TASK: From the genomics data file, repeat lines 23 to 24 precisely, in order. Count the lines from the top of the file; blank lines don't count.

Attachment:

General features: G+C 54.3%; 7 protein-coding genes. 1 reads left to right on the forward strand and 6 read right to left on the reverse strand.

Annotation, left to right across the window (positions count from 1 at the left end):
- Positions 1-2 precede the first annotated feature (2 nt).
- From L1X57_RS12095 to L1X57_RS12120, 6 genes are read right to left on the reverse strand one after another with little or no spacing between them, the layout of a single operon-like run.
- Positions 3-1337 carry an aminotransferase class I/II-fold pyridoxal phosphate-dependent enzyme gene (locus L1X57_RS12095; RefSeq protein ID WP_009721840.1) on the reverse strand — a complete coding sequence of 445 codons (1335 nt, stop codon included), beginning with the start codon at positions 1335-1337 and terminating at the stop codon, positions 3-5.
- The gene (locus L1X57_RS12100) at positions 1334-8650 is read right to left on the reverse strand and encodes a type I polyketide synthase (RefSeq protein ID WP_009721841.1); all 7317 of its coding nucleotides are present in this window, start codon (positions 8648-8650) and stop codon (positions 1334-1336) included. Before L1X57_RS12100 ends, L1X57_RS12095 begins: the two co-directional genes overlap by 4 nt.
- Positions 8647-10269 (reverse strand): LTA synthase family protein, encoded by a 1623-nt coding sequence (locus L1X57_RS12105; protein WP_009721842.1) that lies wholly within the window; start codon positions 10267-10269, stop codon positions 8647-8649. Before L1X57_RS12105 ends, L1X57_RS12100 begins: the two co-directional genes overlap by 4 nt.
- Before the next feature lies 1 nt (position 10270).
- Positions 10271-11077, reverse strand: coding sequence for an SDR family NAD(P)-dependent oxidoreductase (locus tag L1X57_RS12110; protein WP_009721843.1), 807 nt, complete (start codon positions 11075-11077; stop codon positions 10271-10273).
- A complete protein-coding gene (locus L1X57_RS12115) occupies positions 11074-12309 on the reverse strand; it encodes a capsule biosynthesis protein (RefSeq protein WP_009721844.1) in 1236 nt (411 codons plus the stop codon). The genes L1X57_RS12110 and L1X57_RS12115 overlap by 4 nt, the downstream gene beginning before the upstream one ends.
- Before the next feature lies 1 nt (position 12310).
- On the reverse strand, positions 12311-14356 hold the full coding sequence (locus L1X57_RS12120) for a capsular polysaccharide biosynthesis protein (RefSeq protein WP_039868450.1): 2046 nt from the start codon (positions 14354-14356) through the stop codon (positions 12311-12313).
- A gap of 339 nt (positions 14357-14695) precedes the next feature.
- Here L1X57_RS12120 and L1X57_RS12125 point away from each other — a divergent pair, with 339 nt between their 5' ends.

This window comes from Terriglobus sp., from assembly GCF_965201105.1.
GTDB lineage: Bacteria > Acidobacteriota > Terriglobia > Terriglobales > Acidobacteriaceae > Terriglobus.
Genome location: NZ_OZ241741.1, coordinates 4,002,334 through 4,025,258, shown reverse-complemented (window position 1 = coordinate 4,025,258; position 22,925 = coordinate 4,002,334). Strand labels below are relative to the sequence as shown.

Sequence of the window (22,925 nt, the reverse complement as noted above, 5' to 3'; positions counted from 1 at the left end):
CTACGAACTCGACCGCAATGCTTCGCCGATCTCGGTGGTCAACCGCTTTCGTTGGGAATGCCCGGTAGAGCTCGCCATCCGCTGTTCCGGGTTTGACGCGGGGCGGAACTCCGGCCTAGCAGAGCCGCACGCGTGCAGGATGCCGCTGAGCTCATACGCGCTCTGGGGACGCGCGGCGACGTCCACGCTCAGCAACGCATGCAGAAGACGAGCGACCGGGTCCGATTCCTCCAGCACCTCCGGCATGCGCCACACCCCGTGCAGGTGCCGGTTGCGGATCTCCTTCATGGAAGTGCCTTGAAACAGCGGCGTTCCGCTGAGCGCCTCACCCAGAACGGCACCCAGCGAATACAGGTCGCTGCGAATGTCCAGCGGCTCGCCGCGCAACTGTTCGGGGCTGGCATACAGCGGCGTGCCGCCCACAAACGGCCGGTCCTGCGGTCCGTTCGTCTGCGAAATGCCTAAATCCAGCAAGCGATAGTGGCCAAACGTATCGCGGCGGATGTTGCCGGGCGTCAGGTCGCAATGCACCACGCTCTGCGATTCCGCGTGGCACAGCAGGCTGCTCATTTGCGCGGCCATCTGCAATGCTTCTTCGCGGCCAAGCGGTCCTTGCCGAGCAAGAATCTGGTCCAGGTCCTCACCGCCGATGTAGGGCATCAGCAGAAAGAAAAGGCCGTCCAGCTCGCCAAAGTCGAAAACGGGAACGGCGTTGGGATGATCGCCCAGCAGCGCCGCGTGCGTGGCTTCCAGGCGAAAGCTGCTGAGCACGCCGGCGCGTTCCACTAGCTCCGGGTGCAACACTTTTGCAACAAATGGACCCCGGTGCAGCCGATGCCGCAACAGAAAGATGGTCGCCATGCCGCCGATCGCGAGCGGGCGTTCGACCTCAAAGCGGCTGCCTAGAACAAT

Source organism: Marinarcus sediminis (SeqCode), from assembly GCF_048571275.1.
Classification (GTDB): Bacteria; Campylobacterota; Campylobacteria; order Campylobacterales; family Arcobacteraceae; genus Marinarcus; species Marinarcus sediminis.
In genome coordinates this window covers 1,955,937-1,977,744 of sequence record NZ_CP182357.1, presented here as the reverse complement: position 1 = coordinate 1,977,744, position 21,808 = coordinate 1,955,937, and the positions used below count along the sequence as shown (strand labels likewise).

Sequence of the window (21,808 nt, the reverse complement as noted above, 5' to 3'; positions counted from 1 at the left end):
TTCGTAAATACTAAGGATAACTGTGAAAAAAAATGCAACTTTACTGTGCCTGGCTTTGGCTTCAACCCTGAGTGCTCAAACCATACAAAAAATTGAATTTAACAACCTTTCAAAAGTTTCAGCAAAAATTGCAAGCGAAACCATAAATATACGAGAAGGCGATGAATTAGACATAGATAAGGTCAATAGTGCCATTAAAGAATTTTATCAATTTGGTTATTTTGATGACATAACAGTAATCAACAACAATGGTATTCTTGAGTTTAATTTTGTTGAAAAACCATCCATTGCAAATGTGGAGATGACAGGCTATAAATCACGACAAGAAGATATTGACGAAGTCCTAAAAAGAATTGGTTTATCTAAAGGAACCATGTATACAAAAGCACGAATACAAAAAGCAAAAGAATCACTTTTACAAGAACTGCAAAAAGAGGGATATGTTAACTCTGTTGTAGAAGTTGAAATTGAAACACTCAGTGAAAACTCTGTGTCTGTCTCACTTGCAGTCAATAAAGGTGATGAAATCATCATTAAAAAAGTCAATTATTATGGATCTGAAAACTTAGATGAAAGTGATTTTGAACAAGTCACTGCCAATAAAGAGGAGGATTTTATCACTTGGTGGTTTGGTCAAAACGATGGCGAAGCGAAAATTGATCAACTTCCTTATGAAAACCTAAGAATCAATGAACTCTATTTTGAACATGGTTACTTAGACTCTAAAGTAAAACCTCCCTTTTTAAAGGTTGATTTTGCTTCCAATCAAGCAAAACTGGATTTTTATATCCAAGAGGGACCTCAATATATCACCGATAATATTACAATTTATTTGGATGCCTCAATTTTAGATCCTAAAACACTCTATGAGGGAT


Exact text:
Sequence of the window (21,808 nt, the reverse complement as noted above, 5' to 3'; positions counted from 1 at the left end):
TTCGTAAATACTAAGGATAACTGTGAAAAAAAATGCAACTTTACTGTGCCTGGCTTTGGCTTCAACCCTGAGTGCTCAAACCATACAAAAAATTGAATTTAACAACCTTTCAAAAGTTTCAGCAAAAATTGCAAGCGAAACCATAAATATACGAGAAGGCGATGAATTAGACATAGATAAGGTCAATAGTGCCATTAAAGAATTTTATCAATTTGGTTATTTTGATGACATAACAGTAATCAACAACAATGGTATTCTTGAGTTTAATTTTGTTGAAAAACCATCCATTGCAAATGTGGAGATGACAGGCTATAAATCACGACAAGAAGATATTGACGAAGTCCTAAAAAGAATTGGTTTATCTAAAGGAACCATGTATACAAAAGCACGAATACAAAAAGCAAAAGAATCACTTTTACAAGAACTGCAAAAAGAGGGATATGTTAACTCTGTTGTAGAAGTTGAAATTGAAACACTCAGTGAAAACTCTGTGTCTGTCTCACTTGCAGTCAATAAAGGTGATGAAATCATCATTAAAAAAGTCAATTATTATGGATCTGAAAACTTAGATGAAAGTGATTTTGAACAAGTCACTGCCAATAAAGAGGAGGATTTTATCACTTGGTGGTTTGGTCAAAACGATGGCGAAGCGAAAATTGATCAACTTCCTTATGAAAACCTAAGAATCAATGAACTCTATTTTGAACATGGTTACTTAGACTCTAAAGTAAAACCTCCCTTTTTAAAGGTTGATTTTGCTTCCAATCAAGCAAAACTGGATTTTTATATCCAAGAGGGACCTCAATATATCACCGATAATATTACAATTTATTTGGATGCCTCAATTTTAGATCCTAAAACACTCTATGAGGGAT